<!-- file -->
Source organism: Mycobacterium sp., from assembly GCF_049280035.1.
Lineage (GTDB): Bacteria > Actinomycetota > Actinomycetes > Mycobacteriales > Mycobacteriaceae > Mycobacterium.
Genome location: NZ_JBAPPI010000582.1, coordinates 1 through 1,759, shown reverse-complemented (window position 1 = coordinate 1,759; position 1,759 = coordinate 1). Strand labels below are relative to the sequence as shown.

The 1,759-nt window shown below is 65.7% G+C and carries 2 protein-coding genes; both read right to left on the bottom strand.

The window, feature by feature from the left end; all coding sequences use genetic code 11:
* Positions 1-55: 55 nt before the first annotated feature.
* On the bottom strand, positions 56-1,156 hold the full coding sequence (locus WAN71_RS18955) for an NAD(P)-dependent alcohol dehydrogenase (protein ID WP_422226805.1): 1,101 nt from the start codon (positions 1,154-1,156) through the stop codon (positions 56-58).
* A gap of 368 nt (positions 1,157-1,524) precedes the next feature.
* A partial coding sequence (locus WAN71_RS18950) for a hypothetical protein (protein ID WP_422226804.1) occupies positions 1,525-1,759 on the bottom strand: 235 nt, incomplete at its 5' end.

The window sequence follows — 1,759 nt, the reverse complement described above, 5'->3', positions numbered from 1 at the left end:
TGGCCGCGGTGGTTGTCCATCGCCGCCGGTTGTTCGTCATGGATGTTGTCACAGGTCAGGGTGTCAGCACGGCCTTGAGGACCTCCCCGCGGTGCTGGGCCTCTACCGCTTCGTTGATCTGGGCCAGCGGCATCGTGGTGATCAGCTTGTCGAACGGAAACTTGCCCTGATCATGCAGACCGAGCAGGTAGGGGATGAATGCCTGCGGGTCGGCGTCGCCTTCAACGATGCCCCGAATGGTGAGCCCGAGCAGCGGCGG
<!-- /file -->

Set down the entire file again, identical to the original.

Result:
Source organism: Mycobacterium sp., from assembly GCF_049280035.1.
Lineage (GTDB): Bacteria > Actinomycetota > Actinomycetes > Mycobacteriales > Mycobacteriaceae > Mycobacterium.
Genome location: NZ_JBAPPI010000582.1, coordinates 1 through 1,759, shown reverse-complemented (window position 1 = coordinate 1,759; position 1,759 = coordinate 1). Strand labels below are relative to the sequence as shown.

The 1,759-nt window shown below is 65.7% G+C and carries 2 protein-coding genes; both read right to left on the bottom strand.

The window, feature by feature from the left end; all coding sequences use genetic code 11:
* Positions 1-55: 55 nt before the first annotated feature.
* On the bottom strand, positions 56-1,156 hold the full coding sequence (locus WAN71_RS18955) for an NAD(P)-dependent alcohol dehydrogenase (protein ID WP_422226805.1): 1,101 nt from the start codon (positions 1,154-1,156) through the stop codon (positions 56-58).
* A gap of 368 nt (positions 1,157-1,524) precedes the next feature.
* A partial coding sequence (locus WAN71_RS18950) for a hypothetical protein (protein ID WP_422226804.1) occupies positions 1,525-1,759 on the bottom strand: 235 nt, incomplete at its 5' end.

The window sequence follows — 1,759 nt, the reverse complement described above, 5'->3', positions numbered from 1 at the left end:
TGGCCGCGGTGGTTGTCCATCGCCGCCGGTTGTTCGTCATGGATGTTGTCACAGGTCAGGGTGTCAGCACGGCCTTGAGGACCTCCCCGCGGTGCTGGGCCTCTACCGCTTCGTTGATCTGGGCCAGCGGCATCGTGGTGATCAGCTTGTCGAACGGAAACTTGCCCTGATCATGCAGACCGAGCAGGTAGGGGATGAATGCCTGCGGGTCGGCGTCGCCTTCAACGATGCCCCGAATGGTGAGCCCGAGCAGCGGCGG